The US Navy wants to field a swarm of armed small unmanned surface vessel interceptors from 2025.
Industry submissions for the vessels and the technology to help them coordinate are being sought under the Production-Ready, Inexpensive, Maritime Expeditionary (PRIME) project.
Both the selected solutions will be paired following a review.
Swift prototyping and demonstration are expected followed by fielding from spring 2025.
Moreover, the selected contractor should be able to produce 120 or more vehicles annually.
To Counter China in Taiwan
Citing an unnamed defense official, USNI News revealed that the PRIME project is tied to the Pentagon’s Replicator initiative to counter growing Chinese military capability.
Whereas the Replicator comprises thousands of aerial drones, a maritime swarm could work with dozens of unmanned boats.
“This is their effort to try to get some new kinetic, lethal USV fielded that can be employed probably in a western Pacific context – maybe the Strait of Taiwan,” the outlet quoted naval analyst Bryan Clark as saying.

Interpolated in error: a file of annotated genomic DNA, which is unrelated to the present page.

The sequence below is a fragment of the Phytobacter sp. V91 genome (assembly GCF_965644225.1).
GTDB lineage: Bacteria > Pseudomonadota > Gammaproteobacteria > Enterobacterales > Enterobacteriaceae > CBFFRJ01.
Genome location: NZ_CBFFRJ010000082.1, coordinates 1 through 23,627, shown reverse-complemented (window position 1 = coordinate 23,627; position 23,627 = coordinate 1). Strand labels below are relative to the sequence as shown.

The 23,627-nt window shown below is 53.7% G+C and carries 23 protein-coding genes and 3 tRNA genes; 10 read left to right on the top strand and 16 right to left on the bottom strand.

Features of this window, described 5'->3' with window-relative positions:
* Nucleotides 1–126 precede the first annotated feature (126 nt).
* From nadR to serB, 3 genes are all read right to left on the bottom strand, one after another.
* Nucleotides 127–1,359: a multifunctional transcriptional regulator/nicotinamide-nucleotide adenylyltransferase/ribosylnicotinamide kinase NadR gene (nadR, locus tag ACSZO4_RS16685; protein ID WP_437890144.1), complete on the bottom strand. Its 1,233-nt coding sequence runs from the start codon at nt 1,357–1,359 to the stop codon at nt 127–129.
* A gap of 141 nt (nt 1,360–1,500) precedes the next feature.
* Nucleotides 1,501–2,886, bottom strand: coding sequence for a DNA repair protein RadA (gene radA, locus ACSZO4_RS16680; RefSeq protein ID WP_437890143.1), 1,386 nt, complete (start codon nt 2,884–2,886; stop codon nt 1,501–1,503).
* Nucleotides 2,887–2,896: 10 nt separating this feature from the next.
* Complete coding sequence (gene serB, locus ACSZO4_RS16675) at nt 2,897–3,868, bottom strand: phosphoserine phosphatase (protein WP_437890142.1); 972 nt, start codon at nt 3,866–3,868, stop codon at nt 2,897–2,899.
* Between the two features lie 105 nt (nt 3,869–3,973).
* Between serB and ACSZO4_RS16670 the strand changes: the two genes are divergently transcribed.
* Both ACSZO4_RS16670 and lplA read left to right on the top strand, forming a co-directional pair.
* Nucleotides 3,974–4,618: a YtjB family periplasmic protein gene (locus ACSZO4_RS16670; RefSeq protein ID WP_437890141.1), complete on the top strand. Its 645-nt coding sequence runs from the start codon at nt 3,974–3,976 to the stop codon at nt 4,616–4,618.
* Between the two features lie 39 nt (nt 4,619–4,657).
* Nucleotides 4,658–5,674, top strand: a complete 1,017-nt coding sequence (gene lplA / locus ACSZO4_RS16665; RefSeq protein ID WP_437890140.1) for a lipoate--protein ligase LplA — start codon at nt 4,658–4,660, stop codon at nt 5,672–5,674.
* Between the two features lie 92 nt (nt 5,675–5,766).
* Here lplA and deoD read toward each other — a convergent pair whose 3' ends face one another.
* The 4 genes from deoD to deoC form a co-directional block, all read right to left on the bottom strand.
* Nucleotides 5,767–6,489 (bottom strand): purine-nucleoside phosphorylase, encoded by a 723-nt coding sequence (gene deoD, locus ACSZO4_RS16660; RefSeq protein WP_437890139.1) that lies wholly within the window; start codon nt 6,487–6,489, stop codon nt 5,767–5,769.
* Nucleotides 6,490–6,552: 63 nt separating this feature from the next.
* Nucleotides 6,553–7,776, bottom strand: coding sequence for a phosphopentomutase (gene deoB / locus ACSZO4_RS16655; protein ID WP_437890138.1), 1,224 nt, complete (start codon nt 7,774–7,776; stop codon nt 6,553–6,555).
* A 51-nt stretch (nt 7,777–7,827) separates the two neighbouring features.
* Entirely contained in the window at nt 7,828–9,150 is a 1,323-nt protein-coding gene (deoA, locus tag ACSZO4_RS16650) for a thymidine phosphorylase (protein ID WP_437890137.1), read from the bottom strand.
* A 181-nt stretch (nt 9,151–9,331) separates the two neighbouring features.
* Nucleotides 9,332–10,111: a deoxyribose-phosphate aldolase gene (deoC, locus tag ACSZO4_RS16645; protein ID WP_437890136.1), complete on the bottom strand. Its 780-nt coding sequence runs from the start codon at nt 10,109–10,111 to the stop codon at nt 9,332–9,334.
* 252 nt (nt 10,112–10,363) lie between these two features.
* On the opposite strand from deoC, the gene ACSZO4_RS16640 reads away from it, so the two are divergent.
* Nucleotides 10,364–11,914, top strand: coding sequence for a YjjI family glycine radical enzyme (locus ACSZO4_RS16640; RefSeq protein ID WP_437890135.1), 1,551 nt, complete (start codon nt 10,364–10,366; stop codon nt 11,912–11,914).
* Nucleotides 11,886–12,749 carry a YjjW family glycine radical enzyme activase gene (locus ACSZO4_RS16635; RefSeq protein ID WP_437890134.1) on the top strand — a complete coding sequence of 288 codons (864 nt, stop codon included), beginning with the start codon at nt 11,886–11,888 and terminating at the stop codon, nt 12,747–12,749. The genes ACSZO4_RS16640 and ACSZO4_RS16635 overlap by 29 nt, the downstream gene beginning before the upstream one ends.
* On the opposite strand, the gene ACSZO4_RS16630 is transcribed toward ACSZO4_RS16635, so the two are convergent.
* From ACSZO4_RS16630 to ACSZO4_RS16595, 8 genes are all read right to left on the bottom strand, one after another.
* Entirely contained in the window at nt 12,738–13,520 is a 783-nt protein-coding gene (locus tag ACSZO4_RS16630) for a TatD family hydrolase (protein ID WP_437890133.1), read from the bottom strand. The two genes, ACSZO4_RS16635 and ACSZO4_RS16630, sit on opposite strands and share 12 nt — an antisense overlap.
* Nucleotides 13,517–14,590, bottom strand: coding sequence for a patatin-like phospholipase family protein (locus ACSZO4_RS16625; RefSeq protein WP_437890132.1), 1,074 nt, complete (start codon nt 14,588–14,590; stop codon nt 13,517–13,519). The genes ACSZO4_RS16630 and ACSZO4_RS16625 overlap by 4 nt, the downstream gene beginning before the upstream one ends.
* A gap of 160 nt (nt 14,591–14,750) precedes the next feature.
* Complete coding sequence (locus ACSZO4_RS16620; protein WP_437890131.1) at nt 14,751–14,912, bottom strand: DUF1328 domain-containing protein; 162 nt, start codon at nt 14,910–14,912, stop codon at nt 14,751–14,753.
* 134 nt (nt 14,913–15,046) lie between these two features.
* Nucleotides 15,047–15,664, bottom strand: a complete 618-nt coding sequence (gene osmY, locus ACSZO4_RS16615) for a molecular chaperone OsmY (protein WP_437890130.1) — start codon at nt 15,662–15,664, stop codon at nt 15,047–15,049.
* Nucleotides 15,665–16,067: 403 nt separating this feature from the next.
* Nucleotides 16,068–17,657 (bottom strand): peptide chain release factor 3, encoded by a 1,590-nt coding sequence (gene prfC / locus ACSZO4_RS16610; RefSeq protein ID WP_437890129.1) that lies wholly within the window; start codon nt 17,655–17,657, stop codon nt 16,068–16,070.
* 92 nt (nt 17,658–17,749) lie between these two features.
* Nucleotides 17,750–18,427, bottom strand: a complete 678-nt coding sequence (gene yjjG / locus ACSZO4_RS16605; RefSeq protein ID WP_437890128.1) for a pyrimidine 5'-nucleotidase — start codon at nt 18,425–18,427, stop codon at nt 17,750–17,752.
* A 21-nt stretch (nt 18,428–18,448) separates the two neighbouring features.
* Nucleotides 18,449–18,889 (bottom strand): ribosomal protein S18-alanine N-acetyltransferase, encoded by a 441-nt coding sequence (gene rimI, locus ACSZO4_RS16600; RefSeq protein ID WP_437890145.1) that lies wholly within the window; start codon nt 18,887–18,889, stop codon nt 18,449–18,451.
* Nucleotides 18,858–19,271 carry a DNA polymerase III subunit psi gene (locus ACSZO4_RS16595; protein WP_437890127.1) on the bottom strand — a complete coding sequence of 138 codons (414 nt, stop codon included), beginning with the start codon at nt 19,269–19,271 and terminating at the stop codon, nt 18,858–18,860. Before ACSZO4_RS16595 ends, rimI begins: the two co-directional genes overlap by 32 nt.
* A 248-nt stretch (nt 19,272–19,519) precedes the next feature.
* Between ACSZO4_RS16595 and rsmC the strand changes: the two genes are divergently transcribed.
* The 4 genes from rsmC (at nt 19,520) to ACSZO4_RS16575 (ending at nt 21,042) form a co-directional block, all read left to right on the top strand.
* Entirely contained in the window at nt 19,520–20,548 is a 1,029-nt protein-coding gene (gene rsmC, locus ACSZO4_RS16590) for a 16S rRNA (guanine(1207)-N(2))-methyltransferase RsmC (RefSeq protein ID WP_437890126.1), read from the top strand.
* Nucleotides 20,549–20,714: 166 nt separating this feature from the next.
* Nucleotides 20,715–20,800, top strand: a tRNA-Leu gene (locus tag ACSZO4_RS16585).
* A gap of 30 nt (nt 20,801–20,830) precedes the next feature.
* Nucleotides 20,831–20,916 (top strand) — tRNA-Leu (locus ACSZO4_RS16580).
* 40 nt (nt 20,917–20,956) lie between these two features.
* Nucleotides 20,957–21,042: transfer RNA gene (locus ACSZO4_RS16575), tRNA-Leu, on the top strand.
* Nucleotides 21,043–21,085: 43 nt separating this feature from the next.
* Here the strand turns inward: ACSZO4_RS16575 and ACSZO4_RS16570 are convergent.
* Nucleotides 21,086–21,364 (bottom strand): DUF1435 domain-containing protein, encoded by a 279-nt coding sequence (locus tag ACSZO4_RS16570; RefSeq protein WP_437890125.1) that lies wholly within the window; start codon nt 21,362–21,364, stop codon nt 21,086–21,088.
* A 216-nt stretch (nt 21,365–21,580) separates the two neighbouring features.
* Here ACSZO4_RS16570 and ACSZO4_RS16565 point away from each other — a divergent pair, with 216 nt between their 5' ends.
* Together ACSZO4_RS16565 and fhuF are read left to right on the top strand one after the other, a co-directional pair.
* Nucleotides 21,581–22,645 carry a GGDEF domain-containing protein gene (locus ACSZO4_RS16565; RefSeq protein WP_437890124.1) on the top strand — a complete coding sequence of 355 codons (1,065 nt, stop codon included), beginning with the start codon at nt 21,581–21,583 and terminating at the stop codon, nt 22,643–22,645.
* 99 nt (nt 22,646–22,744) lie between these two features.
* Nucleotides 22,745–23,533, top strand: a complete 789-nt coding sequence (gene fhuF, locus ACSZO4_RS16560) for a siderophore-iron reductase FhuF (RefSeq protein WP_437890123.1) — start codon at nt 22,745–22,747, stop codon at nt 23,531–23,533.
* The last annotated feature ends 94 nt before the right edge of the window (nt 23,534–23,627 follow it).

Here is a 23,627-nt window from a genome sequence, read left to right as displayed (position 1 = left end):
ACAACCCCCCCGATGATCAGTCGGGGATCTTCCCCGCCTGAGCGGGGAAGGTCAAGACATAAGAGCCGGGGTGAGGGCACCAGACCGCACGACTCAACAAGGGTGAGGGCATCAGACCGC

“They want to go out to the commercial world and say, ‘Alright, what do you got in terms of kinetic, lethal USVs that can be produced at scale’.”
The platform should have a range of 500 to 1,000 nautical miles (926-1,852 kilometers/575-1,151 miles) in moderate seas and a payload capacity of 1,000 pounds (453 kilograms).
The diesel-powered craft should have a minimum speed of 35 knots in low seas and a loitering capacity of several days with enough fuel for return transit.
It should be able to autonomously avoid maritime hazards and collisions with other vessels and be able to operate in a GNSS-denied environment.
The long-range system should be “capable of autonomously transiting hundreds of miles through contested waterspace, loitering in an assigned operating area while monitoring for maritime surface threats, and then sprinting to interdict a noncooperative, maneuvering vessel,” a Defense Innovation Unit solicitation states.
“Interceptors will need to operate in cohesive groups and execute complex autonomous behaviors that adapt to the dynamic, evasive movements of the observed vessel.”